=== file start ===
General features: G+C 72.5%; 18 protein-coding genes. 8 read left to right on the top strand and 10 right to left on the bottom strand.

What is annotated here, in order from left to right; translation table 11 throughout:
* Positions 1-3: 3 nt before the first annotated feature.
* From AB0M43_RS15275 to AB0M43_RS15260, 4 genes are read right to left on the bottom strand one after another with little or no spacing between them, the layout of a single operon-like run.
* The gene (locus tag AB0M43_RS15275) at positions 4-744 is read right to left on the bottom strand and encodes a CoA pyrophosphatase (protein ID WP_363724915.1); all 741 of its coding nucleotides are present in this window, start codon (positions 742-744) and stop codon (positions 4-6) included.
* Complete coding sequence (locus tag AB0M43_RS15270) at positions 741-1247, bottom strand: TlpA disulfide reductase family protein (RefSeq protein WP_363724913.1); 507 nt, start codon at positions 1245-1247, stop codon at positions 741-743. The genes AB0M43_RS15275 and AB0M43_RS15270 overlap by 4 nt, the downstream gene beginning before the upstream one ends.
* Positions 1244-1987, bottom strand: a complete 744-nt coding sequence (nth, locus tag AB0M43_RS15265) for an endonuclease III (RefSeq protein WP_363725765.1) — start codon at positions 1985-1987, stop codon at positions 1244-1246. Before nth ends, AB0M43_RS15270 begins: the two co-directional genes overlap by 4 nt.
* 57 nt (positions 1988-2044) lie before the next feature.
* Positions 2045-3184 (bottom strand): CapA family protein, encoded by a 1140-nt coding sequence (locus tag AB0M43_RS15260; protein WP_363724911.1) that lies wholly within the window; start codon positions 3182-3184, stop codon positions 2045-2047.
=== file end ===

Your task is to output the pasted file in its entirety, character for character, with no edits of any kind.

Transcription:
General features: G+C 72.5%; 18 protein-coding genes. 8 read left to right on the top strand and 10 right to left on the bottom strand.

What is annotated here, in order from left to right; translation table 11 throughout:
* Positions 1-3: 3 nt before the first annotated feature.
* From AB0M43_RS15275 to AB0M43_RS15260, 4 genes are read right to left on the bottom strand one after another with little or no spacing between them, the layout of a single operon-like run.
* The gene (locus tag AB0M43_RS15275) at positions 4-744 is read right to left on the bottom strand and encodes a CoA pyrophosphatase (protein ID WP_363724915.1); all 741 of its coding nucleotides are present in this window, start codon (positions 742-744) and stop codon (positions 4-6) included.
* Complete coding sequence (locus tag AB0M43_RS15270) at positions 741-1247, bottom strand: TlpA disulfide reductase family protein (RefSeq protein WP_363724913.1); 507 nt, start codon at positions 1245-1247, stop codon at positions 741-743. The genes AB0M43_RS15275 and AB0M43_RS15270 overlap by 4 nt, the downstream gene beginning before the upstream one ends.
* Positions 1244-1987, bottom strand: a complete 744-nt coding sequence (nth, locus tag AB0M43_RS15265) for an endonuclease III (RefSeq protein WP_363725765.1) — start codon at positions 1985-1987, stop codon at positions 1244-1246. Before nth ends, AB0M43_RS15270 begins: the two co-directional genes overlap by 4 nt.
* 57 nt (positions 1988-2044) lie before the next feature.
* Positions 2045-3184 (bottom strand): CapA family protein, encoded by a 1140-nt coding sequence (locus tag AB0M43_RS15260; protein WP_363724911.1) that lies wholly within the window; start codon positions 3182-3184, stop codon positions 2045-2047.